Two dentists leave local lady with gum disease and conducted botched cosmetic surgery which led to the loss of 19 teeth
Catherine Broadbent, a 60 year old cook from Wolverhampton, has successfully obtained £75,000 in compensation with the help of specialist dental negligence solicitors, the Dental Law Partnership, against two local dentists. Failure to treat longstanding gum disease and the cosmetic surgery she subsequently had caused Mrs Broadbent years of pain. She now faces the prospect of losing many of her teeth.
In April 2013, when two of Mrs Broadbent’s teeth felt loose, she booked an emergency appointment with her regular dentist, Dr Nathan Turner of Bilston Dental Care, 7 Wellington Road in Wolverhampton. But she was left shocked when he said her issues were due to longstanding gum disease.
“I couldn’t believe it because I’d had regular check-ups with Dr Turner himself for the past 28 years, and he’d never once told me I had gum disease,” Mrs Broadbent explained.
Despite having missed the problem, Dr Turner simply said that treatment would be extensive and very expensive. He recommended that Mrs Broadbent had a deep clean with his hygienist and discussed the prospect of pricey tooth implants at a later appointment. But she decided it was time for a second opinion.
In June 2013 Mrs Broadbent had a consultation with Dr Hari Hermann of Elite Dental in Cannock, Staffordshire. He recommended that by removing the loose teeth and fitting a prosthetic bridge in her top jaw that would cure the gum disease. So later that month Dr Hermann ground down Mrs Broadbent’s teeth, took impressions, and installed the bridge.
“It looked good at first, and when only a few weeks later Dr Hermann approached me and recommended the same work was undertaken on my bottom set of teeth, it sounded like a good idea, but it wasn’t long before things started to go wrong, ” Mrs Broadbent said.
She added, “During the preparation of the bridges my loose teeth had been removed and replaced, but there was clearly a problem. I felt severe soreness, and extreme pain in an upper right tooth.”
Desperate to resolve the problem, Mrs Broadbent went back to Dr Hermann on numerous occasions but was told nothing was wrong.
“It was insinuated that I was imagining the problem although I was in pain, and I started to feel very depressed and lost weight.”
After many requests from Mrs Broadbent, Dr Hermann eventually agreed to take her for an X-ray which showed she had an abscess in the gum underneath one of her upper teeth. She felt it was his responsibility to fix the problem but was kept waiting, and it was weeks before an appointment with him could be arranged.
“During this time I was distraught from the pain and had yellow pus coming from my gums,” she said. Dr Hermann eventually removed the tooth, but this only led to further problems.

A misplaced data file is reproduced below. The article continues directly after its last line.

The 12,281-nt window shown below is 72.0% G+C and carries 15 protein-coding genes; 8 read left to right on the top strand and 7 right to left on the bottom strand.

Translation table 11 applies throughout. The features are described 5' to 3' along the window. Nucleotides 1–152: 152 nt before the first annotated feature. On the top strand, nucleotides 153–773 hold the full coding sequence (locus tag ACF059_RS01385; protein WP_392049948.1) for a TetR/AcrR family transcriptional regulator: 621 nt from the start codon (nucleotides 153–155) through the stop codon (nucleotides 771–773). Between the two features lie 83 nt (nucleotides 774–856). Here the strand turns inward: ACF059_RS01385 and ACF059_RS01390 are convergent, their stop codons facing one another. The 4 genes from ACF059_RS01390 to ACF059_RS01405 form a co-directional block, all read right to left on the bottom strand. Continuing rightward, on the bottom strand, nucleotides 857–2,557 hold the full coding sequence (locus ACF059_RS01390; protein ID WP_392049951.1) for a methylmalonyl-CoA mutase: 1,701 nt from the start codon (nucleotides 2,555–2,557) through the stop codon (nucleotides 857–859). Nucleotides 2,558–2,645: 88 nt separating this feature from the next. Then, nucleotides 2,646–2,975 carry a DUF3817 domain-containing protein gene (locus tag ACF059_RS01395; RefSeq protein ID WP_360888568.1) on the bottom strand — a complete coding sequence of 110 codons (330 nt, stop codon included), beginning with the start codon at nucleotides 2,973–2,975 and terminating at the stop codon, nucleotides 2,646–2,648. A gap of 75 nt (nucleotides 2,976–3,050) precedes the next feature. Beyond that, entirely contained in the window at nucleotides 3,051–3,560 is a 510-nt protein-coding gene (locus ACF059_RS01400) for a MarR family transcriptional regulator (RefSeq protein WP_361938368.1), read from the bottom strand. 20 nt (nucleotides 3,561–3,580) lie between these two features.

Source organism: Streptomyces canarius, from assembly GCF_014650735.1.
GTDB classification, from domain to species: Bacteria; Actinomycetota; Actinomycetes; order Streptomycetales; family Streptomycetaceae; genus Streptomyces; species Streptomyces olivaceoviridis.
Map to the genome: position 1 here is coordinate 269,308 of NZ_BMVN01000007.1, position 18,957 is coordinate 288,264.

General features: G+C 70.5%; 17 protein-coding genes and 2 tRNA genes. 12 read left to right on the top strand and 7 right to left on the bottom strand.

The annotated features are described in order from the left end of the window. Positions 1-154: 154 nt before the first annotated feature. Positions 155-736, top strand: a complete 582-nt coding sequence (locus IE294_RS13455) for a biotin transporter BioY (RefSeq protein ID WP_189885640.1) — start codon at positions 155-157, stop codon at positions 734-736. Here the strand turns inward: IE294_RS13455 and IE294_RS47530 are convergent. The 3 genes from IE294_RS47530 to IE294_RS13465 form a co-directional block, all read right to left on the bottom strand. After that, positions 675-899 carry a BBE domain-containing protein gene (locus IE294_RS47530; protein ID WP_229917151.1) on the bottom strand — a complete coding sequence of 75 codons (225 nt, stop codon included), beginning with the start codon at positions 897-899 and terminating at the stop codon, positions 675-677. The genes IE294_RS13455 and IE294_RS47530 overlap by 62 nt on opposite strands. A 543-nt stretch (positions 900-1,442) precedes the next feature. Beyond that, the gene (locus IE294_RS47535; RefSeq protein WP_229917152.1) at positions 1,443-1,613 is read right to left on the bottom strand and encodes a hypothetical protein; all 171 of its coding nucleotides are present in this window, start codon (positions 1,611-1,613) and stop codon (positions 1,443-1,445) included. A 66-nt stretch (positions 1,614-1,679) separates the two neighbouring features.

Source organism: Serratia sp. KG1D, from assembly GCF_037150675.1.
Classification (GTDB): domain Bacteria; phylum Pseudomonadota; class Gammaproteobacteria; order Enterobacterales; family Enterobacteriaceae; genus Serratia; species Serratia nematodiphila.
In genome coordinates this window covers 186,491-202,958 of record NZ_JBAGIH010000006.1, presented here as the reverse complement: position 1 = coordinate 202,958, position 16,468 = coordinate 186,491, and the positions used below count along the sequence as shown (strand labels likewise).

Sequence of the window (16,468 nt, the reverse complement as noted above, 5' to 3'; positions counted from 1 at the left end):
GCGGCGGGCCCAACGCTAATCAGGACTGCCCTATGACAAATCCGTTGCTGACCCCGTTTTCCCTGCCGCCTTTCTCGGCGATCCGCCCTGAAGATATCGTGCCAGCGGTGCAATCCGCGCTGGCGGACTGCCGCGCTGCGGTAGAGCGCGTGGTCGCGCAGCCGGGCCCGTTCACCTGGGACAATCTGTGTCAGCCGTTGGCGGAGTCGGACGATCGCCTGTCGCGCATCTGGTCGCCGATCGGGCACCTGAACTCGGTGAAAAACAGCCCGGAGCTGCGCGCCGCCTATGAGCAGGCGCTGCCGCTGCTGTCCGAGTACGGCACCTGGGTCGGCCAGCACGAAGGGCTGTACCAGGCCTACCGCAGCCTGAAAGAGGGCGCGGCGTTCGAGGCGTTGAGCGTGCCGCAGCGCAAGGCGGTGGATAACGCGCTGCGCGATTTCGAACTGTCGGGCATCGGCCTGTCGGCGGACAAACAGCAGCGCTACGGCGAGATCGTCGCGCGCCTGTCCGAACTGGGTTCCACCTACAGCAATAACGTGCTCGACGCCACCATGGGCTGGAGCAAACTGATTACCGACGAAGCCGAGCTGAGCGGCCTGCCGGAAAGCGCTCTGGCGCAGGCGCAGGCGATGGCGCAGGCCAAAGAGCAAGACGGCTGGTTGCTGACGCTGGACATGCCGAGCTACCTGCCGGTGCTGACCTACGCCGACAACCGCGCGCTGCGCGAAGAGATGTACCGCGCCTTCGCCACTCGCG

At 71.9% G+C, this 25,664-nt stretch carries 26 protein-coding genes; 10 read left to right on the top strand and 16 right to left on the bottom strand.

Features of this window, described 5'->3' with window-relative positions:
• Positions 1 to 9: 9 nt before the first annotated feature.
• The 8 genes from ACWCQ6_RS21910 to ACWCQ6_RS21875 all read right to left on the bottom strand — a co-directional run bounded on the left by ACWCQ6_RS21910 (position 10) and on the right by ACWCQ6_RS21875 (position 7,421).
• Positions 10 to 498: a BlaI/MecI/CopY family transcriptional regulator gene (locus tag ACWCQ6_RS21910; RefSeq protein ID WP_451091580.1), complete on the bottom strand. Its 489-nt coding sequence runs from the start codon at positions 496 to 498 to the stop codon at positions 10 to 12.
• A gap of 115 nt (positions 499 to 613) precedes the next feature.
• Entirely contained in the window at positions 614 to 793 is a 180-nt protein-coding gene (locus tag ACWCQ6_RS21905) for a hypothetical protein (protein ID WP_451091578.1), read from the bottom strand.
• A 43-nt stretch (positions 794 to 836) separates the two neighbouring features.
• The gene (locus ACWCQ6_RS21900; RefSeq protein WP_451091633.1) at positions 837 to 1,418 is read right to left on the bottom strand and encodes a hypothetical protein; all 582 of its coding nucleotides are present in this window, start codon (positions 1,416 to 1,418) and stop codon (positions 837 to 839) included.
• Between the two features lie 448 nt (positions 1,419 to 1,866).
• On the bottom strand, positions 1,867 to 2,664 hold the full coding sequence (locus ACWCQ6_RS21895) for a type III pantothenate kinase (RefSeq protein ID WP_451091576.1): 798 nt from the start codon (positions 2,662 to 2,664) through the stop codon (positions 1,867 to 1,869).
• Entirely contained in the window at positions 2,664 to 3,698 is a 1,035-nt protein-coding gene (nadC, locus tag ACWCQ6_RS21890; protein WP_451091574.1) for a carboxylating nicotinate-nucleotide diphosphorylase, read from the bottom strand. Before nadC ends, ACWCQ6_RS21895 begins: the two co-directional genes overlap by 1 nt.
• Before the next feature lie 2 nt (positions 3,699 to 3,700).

“I was told it would heal but it didn’t, and I suffered from severe dry socket,” she explained.
At this stage, Mrs Broadbent began getting various second opinions from other local hospitals and dentists. A full 3D imaging X-ray soon showed Mrs Broadbent was still suffering from severe bone loss and gum disease despite Dr Hermann’s assurances his treatment would cure it.
Her teeth underneath the crowns were not visible in the X-rays because the bridges Dr Hermann had installed were made with thick porcelain and metal. The crowns were too big with no gaps in between, making it almost impossible to clean her teeth beyond the gum line.
“Over the past two years in an attempt to fix the problem, I have suffered three painful root canal treatments, visits to the hygienist, and periodontal treatment,” said Mrs Broadbent. “Birmingham Hospital is now removing all of Dr Hermann’s work, but the treatment is so complex I am likely to lose most of my teeth. My life has been three years of constant pain.”
Mrs Broadbent reported Dr Hermann to the General Dental Council and he was suspended for 12 months following a hearing in July 2015, but could soon regain his licence to practise.
Heather Owen, Associate Solicitor at the Dental Law Partnership, said: “The way our client has suffered is completely unnecessary. If the dentists had diagnosed her gum disease and undertaken to fix the problem before any cosmetic treatment was undertaken her pain and distress would have been avoided. As it is the Cosmetic treatment our client was provided with was wholly inappropriate. We hope that the compensation she receives will go some way towards her ongoing treatment.”
The Dental Law Partnership took on Mrs Broadbent’s case in May 2014 and the case was successfully settled in May 2016 when Dr Turner and Dr Hermann paid £75,000 in an out of court settlement. Neither dentist has admitted liability.
If you need to speak to a legal professional about dental negligence, get in touch with the Dental Law Partnership by calling 0808 231 8838.